Eight years ago John Myhre was browsing through a book about the Bermuda Triangle when all of a sudden one of its mysteries disappeared.

He was reading about the last radio transmissions from Flight 19, a storied group of Navy fighter planes that vanished on a 1945 training flight from Fort Lauderdale, Fla., purportedly because of alien forces, electromagnetic confluence, or some other geographic bogeyman stalking the ocean area bounded by Florida, Bermuda and Puerto Rico.

"The lead plane radioed that he was lost and appeared to be over the Florida Keys," Myhre recalled the other day. "Then he said he was over a single island and there was no land visible in any direction." As a charter and corporate pilot who had flown the Florida coast and the Caribbean for years, Myhre said, "I knew immediately where that island was. And I realized I knew what had happened to those planes."

Ever since then, Myhre, who was shot down twice as a pilot in Vietnam and knows what it means to be missing ("the other crewmen thought I was dead"), has been tracking Flight 19, one of the keystone mysteries of the Bermuda Triangle legend. He has searched for information in Navy and Coast Guard records. He's shared his theories with the sole surviving member of the Navy board of inquiry that looked into the flight. He has re-plotted the pilots' course so many times "my calculator's on its fourth set of batteries and they last 1,000 hours." He's quit his job as an air traffic controller, co-written a book about Flight 19, hired boats and search teams and even gone down in a research submarine off the Florida coast.

Now, he says, he's found one of Flight 19's planes. It's upside down and broken some 390 feet down on the ocean about 35 miles off Cape Canaveral. What he found will be visible tonight at 8 on NBC-TV's "Unsolved Mysteries," and if it doesn't convince all those who prefer the idea of satanic forces offshore, that's all right with Myhre.

"I'm doing this for myself," he says. "I know I'm right. But I also know I have to prove it beyond a shadow of a doubt."

The Lost Flight A Navy officer's son who grew up in Chevy Chase and Kensington, Myhre can't remember just when he first heard the story of Flight 19, which has been the stuff of television melodrama and tabloid hype for at least 40 years. But by now he can recite it backward.

It begins on Dec. 5, 1945, when 14 men in five Navy planes take off from Fort Lauderdale Naval Air Station at 2 p.m. for a routine three-hour training mission off the Florida coast. Their planes are TBM Avengers, Grumman-designed torpedo bombers that rank among the largest single-engine warplanes ever built. With a 46-foot fuselage, a 54-foot wingspan and a crew of three, the Avenger has a 1,600-horsepower engine and a 300-mph top speed and had been a deadly workhorse of World War II in the Pacific. Now, with the war four months over, the planes and their experienced crewmen are merely exercising.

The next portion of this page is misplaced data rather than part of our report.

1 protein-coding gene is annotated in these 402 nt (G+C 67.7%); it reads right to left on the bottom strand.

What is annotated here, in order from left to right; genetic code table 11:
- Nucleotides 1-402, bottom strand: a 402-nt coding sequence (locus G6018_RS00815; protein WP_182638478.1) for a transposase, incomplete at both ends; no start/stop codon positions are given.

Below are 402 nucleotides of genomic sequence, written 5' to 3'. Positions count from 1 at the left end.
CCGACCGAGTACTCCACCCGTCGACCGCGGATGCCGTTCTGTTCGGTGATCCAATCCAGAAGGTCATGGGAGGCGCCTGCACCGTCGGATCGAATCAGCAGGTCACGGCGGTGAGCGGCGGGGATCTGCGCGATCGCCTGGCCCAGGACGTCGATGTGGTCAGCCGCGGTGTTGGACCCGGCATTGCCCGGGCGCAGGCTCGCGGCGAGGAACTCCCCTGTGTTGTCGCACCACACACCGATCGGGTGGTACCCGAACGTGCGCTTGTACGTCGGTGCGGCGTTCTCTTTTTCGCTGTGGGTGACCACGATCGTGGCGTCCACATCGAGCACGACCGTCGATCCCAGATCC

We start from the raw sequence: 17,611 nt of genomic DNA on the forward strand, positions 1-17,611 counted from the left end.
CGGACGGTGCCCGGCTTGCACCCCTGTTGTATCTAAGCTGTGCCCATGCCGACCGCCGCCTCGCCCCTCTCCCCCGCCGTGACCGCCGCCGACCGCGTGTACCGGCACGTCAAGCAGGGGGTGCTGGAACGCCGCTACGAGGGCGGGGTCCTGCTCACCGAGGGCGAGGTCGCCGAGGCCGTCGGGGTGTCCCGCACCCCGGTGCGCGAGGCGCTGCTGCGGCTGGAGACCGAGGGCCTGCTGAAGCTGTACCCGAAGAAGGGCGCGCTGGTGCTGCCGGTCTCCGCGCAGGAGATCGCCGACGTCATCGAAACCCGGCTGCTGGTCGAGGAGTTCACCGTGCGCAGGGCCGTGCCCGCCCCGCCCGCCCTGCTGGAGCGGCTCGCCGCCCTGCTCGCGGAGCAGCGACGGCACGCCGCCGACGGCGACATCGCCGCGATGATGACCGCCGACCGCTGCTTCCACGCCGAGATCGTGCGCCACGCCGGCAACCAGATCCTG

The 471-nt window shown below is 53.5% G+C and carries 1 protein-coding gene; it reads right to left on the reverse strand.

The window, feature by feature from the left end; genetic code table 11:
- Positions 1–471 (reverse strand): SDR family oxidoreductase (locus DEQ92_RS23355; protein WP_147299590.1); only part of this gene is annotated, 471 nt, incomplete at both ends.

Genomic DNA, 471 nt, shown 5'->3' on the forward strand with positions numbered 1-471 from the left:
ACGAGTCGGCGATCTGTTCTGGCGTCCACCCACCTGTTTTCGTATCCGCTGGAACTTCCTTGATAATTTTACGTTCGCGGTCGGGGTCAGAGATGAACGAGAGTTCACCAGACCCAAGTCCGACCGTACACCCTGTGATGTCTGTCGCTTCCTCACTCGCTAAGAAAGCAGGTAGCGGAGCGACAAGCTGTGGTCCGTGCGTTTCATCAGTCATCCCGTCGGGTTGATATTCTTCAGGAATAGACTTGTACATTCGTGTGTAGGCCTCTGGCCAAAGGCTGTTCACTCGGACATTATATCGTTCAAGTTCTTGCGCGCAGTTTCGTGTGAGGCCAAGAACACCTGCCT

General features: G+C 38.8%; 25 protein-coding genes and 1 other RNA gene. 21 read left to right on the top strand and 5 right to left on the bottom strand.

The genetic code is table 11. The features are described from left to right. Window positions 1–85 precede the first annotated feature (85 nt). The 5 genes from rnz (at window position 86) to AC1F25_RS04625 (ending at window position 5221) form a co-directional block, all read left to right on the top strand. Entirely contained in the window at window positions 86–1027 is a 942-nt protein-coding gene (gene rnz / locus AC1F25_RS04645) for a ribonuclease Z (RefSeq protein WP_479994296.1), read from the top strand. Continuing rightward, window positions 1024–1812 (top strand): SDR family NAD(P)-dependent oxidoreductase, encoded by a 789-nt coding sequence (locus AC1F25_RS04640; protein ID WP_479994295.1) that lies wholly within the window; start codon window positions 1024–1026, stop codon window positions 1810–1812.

Their mission is to take them almost due east to Bimini for bombing practice on a nearby target called Hen and Chicken Shoals, then farther east to Great Stirrup Cay, 123 nautical miles from the base. From there they are to turn northeast for 73 nautical miles to Great Sale Cay, then jog southwest back to Fort Lauderdale. Weather is sunny and unseasonably warm.

Everything is going according to plan at 3 p.m. when the planes regroup after bombing practice, and a fishing boat reports seeing them safely heading east. But at 3:40 p.m. a plane near the base hears a distress call from Flight 19. The flight's leader, Lt. Charles C. Taylor, reports that both his compasses are out and he's lost. "I am over land, but it's broken," he says. "I am sure I'm in the Keys, but I don't know how far down and I don't know how to get to Fort Lauderdale."

Some time later, Flight 19 disappeared without a trace.

A naval board of inquiry was convened but found itself unable to explain how 14 experienced airmen in five reliable planes could vanish into thin air.

The Bermuda Triangle legend was apparently born from an Associated Press story by one E.V.W. Jones who on Sept. 16, 1950 -- a slow news day -- wrote about a region off the Florida coast where a number of planes and ships had disappeared. Other news services picked up Jones's story, then pulp magazines, then books, until "The Bermuda Triangle" became part of our culture.

The stories fed on each other, the hyperbole building, until, eventually, there were reports that there had been a last transmission from Taylor: "I know where I am now. ... Don't come after me! ... They look like they're from outer space!"

"I've never been superstitious, but like everybody else, I found it intriguing," said Myhre the other day, in town for the 30th reunion of his class at Bethesda-Chevy Chase High School. "But when I ran across a more accurate version of Taylor's last transmissions I realized what had happened."

The island Taylor reported seeing with no other land visible "had to be Walker's Cay," Myhre said. "I've flown over it dozens of times and it's the only one of the hundreds of islands around {Florida} that's by itself out of sight of other land. And it's northwest of the Abacos, which, in fact, look very much like the Keys when you fly over them. Clearly if he thought he was in the Keys, he thought he could reach mainland Florida by flying northeast. But if he was in the Abacos," northernmost islands of the Bahama chain, "a northeast course would just take him further over the ocean. And that's what I believed happened."

Myhre believes the planes flew in formation, thinking they were headed for land, until they ran out of gas and crashed.